Table 2 The top 10 most productive institutions in gastroparesis research
Fig. 4
figure 4

Overlay visualization map of co-authorship among institutions with five or more publications

Journal analysis

Research in the field of gastroparesis has been published in 324 journals. Table 3 shows the ten journals with the highest number of articles, covering 397 articles, i.e., 38.43% of the total number of articles. Neurogastroenterology & Motility published the most articles (n = 89), followed by Digestive Diseases and Sciences (n = 83), American Journal of Gastroenterology (n = 40). Among the publishing journals, Gastroenterology (IF = 33.88) had the highest IF, while three journals, namely, American Journal of Gastroenterology, Gastrointestinal Endoscopy, and Clinical Gastroenterology and Hepatology, have IF scores above 10. In addition, six journals belonged to the Q1 category, which indicates that research in the gastroparesis field has attracted the attention of many high-quality journals.

Table 3 The top 10 Journals with the largest number of publications in gastroparesis research

Contributions of authors

The data analysis revealed that 3879 researchers have been involved in the research on gastroparesis. Among them, Parkman contributed 96 publications, accounting for 9.29% of the total publications, followed by Abell (n = 52), McCallum (n = 51), and Farrugia (n = 43) (Table 4). In addition, numerous tight-knit research teams have been formed in this field, such as the Farrugia, Pasricha, and Koch team from Temple University, which has contributed to 33 publications pertaining to a wide range of studies involving drug efficacy evaluation [28, 29] and analysis of relevant factors [30, 31] (Fig. 5).

Table 4 The top 10 authors and co-cited authors in gastroparesis research
Fig. 5
figure 5

Network visualization map of authors with five or more publications


Highly cited papers tend to have a significant impact in a particular field [32] and reflect the hot spots and depth of research in the field [33]. In the context of gastroparesis, the article “Improvement of gastric emptying in diabetic gastroparesis by erythromycin: Preliminary studies” published by Janssens in 1990 is the most cited article. This was also the first paper to examine the value of erythromycin in the treatment of DG. The study revealed that erythromycin shortened the gastric emptying time to normal for both liquids and solids, thus providing important evidence for the clinical application and further study of erythromycin [34]. The publications that are ranked second and third in terms of citations are both academic guidelines, with the 2004 article “American Gastroenterological Association technical review on the diagnosis and treatment of gastroparesis” being the first national-level guideline in the field of gastroparesis, offering detailed information on the diagnosis and treatment of the disease. The 2013 article “Clinical guideline: management of gastroparesis” further improved the previous guidelines based on the latest research findings. For example, this article clarifies the three main causes of gastroparesis, and nutritional maintenance and glycemic control have been added to the treatment. In addition, the epidemiological characteristics of the disease [10, 35] and the efficacy of gastric electrical stimulation (GES) [36, 37] are also focus points for researchers in the field of gastroparesis (Table 5, Fig. 6A). In addition, co-citation analysis was performed, and the results are shown in Table 6 and Fig. 6B.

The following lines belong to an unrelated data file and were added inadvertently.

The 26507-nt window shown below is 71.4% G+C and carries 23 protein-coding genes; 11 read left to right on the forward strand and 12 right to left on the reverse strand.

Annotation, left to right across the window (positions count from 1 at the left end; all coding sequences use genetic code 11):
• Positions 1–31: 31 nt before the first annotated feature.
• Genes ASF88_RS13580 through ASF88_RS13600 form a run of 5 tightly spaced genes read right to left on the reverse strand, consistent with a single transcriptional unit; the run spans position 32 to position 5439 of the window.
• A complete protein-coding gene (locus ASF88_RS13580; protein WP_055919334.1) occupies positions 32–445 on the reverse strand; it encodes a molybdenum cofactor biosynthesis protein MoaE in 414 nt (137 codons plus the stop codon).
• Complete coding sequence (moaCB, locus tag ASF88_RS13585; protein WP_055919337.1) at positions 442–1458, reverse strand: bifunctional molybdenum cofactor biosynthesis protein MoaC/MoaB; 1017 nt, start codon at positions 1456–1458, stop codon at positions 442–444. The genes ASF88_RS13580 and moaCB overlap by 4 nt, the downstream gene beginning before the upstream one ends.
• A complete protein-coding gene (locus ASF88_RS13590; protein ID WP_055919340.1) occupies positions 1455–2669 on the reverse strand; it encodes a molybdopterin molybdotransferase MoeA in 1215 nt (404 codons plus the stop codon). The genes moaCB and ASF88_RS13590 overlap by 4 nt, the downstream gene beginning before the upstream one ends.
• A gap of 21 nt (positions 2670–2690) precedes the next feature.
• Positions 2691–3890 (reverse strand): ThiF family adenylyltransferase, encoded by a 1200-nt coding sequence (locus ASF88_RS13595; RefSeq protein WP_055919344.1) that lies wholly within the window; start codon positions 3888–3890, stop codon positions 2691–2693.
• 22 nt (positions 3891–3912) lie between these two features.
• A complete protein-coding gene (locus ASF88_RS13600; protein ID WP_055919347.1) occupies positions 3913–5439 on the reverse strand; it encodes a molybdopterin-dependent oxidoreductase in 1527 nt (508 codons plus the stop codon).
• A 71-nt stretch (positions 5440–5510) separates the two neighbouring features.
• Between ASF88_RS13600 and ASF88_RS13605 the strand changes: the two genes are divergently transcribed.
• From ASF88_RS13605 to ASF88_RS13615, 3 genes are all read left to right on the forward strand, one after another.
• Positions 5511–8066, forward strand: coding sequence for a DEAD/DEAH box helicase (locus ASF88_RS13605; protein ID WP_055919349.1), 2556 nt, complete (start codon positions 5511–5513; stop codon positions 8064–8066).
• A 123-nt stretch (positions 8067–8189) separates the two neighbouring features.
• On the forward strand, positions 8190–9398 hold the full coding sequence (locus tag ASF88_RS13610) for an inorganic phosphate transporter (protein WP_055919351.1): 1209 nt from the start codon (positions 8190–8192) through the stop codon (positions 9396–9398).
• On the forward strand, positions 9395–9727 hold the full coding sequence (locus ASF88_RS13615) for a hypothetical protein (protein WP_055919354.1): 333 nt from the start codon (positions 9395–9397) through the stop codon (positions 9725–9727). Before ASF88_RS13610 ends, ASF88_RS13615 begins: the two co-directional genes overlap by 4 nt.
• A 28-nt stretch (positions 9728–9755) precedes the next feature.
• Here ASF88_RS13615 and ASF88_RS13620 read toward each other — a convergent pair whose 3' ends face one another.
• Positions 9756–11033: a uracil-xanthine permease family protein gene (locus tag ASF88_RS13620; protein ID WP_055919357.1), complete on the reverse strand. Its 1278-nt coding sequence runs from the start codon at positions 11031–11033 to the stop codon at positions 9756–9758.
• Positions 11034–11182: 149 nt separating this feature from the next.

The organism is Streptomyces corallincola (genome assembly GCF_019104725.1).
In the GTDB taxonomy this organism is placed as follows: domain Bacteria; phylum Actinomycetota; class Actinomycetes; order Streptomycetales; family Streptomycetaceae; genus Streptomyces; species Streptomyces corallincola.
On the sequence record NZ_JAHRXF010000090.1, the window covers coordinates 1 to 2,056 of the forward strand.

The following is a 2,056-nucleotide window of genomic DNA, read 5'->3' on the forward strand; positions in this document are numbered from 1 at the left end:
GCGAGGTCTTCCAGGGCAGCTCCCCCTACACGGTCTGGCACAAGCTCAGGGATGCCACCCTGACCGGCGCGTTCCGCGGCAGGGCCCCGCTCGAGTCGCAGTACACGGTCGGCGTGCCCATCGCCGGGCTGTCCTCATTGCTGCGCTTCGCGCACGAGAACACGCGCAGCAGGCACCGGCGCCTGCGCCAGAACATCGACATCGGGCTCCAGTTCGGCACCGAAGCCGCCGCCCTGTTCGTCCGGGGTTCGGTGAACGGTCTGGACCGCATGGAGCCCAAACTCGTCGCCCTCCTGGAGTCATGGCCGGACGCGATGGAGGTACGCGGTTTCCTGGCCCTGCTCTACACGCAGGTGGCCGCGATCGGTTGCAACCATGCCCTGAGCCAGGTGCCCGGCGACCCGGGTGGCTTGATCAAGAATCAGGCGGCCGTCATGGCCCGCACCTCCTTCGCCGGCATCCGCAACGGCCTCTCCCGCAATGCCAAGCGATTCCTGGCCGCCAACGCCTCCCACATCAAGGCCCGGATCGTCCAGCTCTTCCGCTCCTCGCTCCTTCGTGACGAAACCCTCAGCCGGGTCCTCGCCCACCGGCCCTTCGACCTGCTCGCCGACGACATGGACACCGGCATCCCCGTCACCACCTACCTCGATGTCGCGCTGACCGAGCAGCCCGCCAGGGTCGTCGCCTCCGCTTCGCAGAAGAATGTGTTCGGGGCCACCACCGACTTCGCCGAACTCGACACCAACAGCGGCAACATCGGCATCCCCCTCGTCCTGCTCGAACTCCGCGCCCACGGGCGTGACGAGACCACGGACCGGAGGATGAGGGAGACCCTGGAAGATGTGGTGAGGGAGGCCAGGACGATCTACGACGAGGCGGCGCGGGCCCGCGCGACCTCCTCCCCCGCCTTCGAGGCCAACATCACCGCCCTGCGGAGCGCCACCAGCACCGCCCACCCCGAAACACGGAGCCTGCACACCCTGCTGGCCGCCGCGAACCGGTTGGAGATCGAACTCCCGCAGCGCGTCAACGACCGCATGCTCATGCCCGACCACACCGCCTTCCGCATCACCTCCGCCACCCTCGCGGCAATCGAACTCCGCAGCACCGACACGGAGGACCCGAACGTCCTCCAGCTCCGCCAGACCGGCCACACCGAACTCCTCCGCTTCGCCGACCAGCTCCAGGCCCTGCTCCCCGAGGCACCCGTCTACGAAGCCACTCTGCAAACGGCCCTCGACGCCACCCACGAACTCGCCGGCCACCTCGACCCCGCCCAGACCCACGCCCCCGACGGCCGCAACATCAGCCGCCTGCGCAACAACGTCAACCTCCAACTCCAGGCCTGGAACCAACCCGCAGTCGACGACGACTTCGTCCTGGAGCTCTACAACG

Table 5 The top 10 documents in citation analysis of publications in gastroparesis research
Fig. 6
figure 6

The distribution of citations in gastroparesis research. A Network visualization map of citation among documents. B Network visualization map of co-citation among documents

Table 6 The top 10 documents in co-citation analysis of publications in gastroparesis research

Keywords analysis

Research hotspots: co-occurrence and clustering analysis of keywords

High-frequency keywords represent popular topics in a research field [38]. In the current study, 2487 keywords were included. Fifty of these keywords were used at least 15 times. Table 7 shows the top 20 keywords in terms of frequency. Based on the keyword co-occurrence network, the keywords can be divided into five clusters, according to the color (Fig. 7): Cluster 1 (red), diagnostic methods; Cluster 2 (blue), surgical interventions; Cluster 3 (green), pathological mechanism; Cluster 4 (yellow), pharmacological intervention; and Cluster 5 (purple), others, involving “acid breath test,” “botulinum toxin injection,” “double-blind,” etc.

Table 7 The top 20 keywords in gastroparesis research
Fig. 7
figure 7

Co-occurrence network visualization map of keyword

Research fronts: keyword burst analysis

Keyword burst analysis is used to determine the evolution of research hotspots by analyzing the temporal change characteristics in burst words [39]. Figure 8 shows the top 20 keywords in terms of burst intensity for the period of 1990–2022. The strongest keyword is pyloromyotomy (8.89), and the keyword with the longest burst duration is cisapride (1997–2006). Furthermore, the keywords that continue to explode until 2022 are quality of life, pyloromyotomy, transpyloric stent placement, and diagnosis, which are areas of cutting-edge research in the field of gastroparesis.